Teen falls through ice near Cumberland, prompting warning about ice safety

Teen falls through ice near Cumberland, prompting warning about ice safety

A teenager escaped a potentially life-threatening incident Sunday when he fell through the thin ice on Maple Lake near Cumberland.

“The call came in around 3 o’clock about a teenager who fell through the ice on Maple Lake,” said Cumberland Fire Rescue Deputy Chief Stephane Dionne.

“We rolled two trucks and activated ground search and rescue.”

BC Ambulance paramedics arrived at the lake first, but neither paramedics nor the fire department were equipped for ice rescues.

“Just for safety because it was an ice rescue, we had already activated SAR just in case, but when we arrived on scene, we saw that the kid was out of the water and in care of BC Ambulance,” added Dionne.

The teen had apparently been able to pull himself out of the frigid water, and officials say he is very lucky to have survived because even a few minutes in the icy water can be fatal.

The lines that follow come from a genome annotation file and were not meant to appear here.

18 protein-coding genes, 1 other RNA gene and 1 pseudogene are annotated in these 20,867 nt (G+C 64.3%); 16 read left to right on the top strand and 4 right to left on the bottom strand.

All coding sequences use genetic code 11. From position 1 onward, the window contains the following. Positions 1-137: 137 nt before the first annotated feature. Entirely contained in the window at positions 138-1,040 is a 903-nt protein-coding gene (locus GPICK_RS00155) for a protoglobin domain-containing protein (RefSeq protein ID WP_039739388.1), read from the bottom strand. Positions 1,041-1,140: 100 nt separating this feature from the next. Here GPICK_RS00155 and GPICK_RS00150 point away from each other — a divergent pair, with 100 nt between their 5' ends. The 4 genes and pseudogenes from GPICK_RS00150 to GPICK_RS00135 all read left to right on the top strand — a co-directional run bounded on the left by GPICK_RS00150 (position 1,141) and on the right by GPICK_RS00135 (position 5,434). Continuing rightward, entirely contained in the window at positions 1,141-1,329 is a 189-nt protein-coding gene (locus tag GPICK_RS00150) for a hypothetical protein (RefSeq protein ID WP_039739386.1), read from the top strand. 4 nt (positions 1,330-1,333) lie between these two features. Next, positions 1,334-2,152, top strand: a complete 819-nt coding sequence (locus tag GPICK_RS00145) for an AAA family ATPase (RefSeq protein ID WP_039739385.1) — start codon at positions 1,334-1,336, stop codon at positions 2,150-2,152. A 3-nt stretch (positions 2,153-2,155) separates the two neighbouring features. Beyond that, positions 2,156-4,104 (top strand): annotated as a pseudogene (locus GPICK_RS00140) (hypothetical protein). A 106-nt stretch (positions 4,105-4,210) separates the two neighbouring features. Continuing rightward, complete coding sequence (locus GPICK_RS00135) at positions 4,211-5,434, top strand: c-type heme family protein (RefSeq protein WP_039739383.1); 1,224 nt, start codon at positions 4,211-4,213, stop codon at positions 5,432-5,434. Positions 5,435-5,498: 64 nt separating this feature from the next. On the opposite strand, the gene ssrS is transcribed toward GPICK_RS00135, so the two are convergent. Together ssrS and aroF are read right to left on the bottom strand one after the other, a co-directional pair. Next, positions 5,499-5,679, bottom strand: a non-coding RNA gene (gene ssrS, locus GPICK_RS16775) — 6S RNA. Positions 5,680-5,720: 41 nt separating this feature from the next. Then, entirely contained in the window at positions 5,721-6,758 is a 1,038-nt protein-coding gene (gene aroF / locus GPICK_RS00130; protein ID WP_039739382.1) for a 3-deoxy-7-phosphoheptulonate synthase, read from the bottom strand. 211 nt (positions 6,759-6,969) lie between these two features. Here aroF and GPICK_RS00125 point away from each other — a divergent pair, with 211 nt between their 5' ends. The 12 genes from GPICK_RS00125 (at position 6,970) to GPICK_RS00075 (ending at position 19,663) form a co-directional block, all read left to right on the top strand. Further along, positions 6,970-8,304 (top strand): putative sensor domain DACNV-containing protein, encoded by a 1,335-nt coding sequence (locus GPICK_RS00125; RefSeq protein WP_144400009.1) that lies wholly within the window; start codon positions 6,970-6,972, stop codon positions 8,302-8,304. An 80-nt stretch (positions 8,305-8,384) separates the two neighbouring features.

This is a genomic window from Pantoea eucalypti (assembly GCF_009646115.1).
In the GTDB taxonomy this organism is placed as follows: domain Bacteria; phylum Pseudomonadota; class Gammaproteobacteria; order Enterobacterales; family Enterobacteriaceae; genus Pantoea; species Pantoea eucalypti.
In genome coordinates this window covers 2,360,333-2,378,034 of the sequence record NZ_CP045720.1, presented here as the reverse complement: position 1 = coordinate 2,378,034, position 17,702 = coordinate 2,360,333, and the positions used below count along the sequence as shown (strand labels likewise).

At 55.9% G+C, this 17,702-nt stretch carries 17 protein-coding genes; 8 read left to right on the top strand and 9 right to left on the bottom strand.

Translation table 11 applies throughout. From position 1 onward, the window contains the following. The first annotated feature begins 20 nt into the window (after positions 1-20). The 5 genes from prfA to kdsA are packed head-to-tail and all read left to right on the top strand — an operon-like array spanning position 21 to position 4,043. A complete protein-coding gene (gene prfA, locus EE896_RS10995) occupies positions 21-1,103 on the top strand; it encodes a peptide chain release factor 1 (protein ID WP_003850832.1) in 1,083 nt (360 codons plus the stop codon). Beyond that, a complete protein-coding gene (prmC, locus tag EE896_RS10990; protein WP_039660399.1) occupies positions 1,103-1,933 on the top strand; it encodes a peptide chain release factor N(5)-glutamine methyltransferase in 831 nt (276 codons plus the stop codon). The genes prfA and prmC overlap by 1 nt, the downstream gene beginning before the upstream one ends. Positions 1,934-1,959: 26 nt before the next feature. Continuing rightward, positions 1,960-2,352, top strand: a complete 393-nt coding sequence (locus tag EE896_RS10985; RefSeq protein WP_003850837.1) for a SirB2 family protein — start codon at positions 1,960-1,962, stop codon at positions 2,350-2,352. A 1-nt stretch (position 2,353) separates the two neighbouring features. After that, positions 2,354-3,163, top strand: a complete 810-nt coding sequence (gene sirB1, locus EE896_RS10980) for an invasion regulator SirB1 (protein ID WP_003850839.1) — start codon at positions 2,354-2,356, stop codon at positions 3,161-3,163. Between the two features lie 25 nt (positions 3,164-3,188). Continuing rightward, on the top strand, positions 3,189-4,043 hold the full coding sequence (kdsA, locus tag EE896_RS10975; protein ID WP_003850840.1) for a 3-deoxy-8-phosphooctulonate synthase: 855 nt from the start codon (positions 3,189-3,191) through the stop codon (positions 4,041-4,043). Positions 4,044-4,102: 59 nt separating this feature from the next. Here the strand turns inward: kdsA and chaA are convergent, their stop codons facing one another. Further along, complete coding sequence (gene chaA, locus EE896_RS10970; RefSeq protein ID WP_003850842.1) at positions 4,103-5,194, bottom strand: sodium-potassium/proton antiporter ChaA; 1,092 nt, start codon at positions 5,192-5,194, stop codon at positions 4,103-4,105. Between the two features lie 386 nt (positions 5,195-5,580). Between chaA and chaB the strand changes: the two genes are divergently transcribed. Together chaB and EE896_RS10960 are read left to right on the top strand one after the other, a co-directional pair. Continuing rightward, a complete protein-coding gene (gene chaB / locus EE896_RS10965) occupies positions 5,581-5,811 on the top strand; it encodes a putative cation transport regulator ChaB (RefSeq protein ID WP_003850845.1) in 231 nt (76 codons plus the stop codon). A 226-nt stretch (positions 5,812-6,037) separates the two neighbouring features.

The ice he’d been walking on just wasn’t thick enough to hold him.

“Where the kid fell, what I could see was maybe less than one inch, that being 2.5 cm, and that’s why he fell,” said Dionne.

Comox Valley Search and Rescue has special equipment for ice rescues, including hand-held picks to pull themselves across the ice, a special ice suit for rescuers and a banana boat it also uses for river rescues.

SAR officials say even with the recent cold snap, ice on lakes and ponds right now might not be thick enough.

“There are a lot of inherent dangers on the ice, particularly when we’ve had such warm temperatures and then this quick freeze. People think the ice is going to be safe, but highly unlikely that it is,” said Comox Valley SAR Manager Paul Berry.

Adventuresmart says ice 7 cm thick or less should be avoided and that 10 cm thick ice is safe for ice fishing, walking, skating or cross-country skiing. But that ice thickness can vary greatly across a body of water.

“Ice that’s grey or even ice that’s quite white can be certainly half as strong as that clear, dark or almost blue ice,” added Berry.

Dean StoltzDean Stoltz

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